The February Social Meeting is in the books; if you didn’t attend you missed a good presentation by David Rice AD8WR comparing the G5RV with a End Fed Long Wire antenna. We had 24 attendee’s in all and gained a new member; Mike Cruickshank KC0FNE of Mishawaka, Indiana. Also new Member Paul Morse W9BEC attended his first MARC Social Meeting. President Keith Wishmeier WA9S brought the general membership up to speed on the business aspects of the club and Treasurer David Rice AD8WR gave a Treasurer’s report. We had the 50/50 drawing and split $26. with the winning ticket holder. We started soliciting for volunteers for the 2019 annual MARC Picnic. We already got five people to step up and help with the Picnic. Addition volunteers will still be needed however. It was a longer meeting than usual as many members stayed after the presentation to socialize and consume refreshments.

Universal Licensing System

In the early days of the Universal Licensing System (ULS), deployed in the Amateur Service on August 16, 1999, the FCC registration and filing systems were not easy to navigate. Now, however, the FCC has taken great strides to make ULS and COmission REgistration System (CORES) easier to use.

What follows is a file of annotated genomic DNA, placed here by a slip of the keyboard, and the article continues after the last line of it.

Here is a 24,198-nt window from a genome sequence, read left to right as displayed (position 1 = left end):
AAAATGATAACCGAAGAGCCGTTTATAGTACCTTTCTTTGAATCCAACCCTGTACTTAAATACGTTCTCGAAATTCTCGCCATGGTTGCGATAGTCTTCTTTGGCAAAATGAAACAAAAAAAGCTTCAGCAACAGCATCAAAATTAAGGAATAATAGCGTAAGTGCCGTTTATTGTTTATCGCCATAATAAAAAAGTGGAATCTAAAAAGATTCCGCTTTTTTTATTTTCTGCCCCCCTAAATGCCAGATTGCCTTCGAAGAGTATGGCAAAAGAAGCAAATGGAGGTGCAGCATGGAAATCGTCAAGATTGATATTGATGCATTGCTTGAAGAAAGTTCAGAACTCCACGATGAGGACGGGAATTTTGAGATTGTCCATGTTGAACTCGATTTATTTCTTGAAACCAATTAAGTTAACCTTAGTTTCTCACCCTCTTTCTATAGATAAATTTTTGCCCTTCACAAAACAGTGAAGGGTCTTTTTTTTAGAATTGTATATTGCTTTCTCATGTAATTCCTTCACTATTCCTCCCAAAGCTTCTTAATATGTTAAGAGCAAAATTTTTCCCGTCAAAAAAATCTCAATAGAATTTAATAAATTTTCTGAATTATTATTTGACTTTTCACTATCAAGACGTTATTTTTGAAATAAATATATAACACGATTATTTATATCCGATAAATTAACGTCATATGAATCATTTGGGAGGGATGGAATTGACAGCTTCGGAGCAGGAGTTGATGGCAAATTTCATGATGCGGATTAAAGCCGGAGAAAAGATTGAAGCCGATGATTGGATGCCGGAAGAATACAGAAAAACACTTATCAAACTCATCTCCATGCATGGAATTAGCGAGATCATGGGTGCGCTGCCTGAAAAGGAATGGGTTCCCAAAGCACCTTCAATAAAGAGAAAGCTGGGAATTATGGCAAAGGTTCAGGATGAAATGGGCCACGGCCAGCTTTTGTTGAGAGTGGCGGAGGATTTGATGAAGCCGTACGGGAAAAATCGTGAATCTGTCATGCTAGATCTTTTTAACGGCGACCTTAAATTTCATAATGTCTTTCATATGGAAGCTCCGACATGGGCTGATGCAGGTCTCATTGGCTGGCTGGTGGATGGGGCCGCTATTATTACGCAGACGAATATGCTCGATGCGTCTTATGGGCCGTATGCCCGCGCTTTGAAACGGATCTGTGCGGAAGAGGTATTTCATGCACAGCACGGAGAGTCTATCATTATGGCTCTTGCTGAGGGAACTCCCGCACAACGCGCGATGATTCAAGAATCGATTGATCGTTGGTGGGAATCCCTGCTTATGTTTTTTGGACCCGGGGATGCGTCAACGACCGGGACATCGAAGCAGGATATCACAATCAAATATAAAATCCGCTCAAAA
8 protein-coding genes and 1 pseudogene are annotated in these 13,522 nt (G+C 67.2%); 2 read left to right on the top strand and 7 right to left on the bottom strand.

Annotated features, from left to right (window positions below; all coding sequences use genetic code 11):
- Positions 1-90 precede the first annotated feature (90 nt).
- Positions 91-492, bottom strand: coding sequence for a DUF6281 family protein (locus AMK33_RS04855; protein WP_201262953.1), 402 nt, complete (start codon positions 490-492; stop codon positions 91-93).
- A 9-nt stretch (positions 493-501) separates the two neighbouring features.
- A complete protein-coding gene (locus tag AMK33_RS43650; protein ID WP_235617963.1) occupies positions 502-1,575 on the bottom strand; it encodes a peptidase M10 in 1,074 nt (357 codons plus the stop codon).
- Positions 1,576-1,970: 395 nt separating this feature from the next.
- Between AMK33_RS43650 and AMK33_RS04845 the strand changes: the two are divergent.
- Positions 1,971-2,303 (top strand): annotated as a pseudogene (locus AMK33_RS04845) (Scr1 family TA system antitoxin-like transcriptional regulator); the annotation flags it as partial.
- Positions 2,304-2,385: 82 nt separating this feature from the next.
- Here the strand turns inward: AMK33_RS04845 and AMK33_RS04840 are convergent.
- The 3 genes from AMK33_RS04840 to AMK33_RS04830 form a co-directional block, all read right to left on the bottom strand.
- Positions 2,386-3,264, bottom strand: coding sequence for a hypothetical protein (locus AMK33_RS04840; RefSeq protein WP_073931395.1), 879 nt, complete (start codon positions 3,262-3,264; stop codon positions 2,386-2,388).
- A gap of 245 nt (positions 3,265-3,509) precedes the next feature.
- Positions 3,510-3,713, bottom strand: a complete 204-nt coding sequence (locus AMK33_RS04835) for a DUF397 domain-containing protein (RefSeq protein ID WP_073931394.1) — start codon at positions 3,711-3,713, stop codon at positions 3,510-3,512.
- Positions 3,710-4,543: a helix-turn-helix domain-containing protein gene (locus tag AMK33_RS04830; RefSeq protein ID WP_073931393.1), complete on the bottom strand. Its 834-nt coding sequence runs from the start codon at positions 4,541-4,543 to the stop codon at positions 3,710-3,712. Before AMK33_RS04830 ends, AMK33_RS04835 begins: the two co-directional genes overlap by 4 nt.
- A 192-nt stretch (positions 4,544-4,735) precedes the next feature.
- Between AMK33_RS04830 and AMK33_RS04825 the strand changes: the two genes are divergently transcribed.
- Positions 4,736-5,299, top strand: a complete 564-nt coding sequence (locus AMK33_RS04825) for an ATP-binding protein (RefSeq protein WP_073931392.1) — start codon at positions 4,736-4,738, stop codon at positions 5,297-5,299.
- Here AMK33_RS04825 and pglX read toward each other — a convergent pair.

The FCC has done a very good job of updating their Web page and there is a specific section for the Amateur Radio Service. The FCC has even devoted a page to common filing tasks which offers instruction on filing electronically via the ULS.

If you wish to conduct business with the FCC, you must first register through FCC CORES. Upon registration, you will be assigned a Federal Registration Number (FRN). This number will be used to uniquely identify you in all transactions with the FCC. Effective December 3, 2001, the use of a Federal Registration Number (FRN) became mandatory.

You must be registered in CORES and be issued an FRN before you can use ULS to renew your license, change your address, obtain a duplicate license, or use any of the other services that the FCC offers. Not sure if you have an FRN? Check your license to determine if it’s been assigned an FRN.

If you are already registered in FCC CORES, and if you have a FRN and know your CORES Password no further action is required. You can go directly to the Online Filing page, where you’ll select "Log In" to file a transaction with FCC using the ULS. You will be required to supply your FCC assigned FRN and your Password to renew or update your license.

If you are NOT registered in FCC CORES and do not have a FRN, you will need to sign up for one.

If not already registered in CORES, go to the FCC Amateur Radio Web site and choose "REGISTER AND RECEIVE YOUR FRN".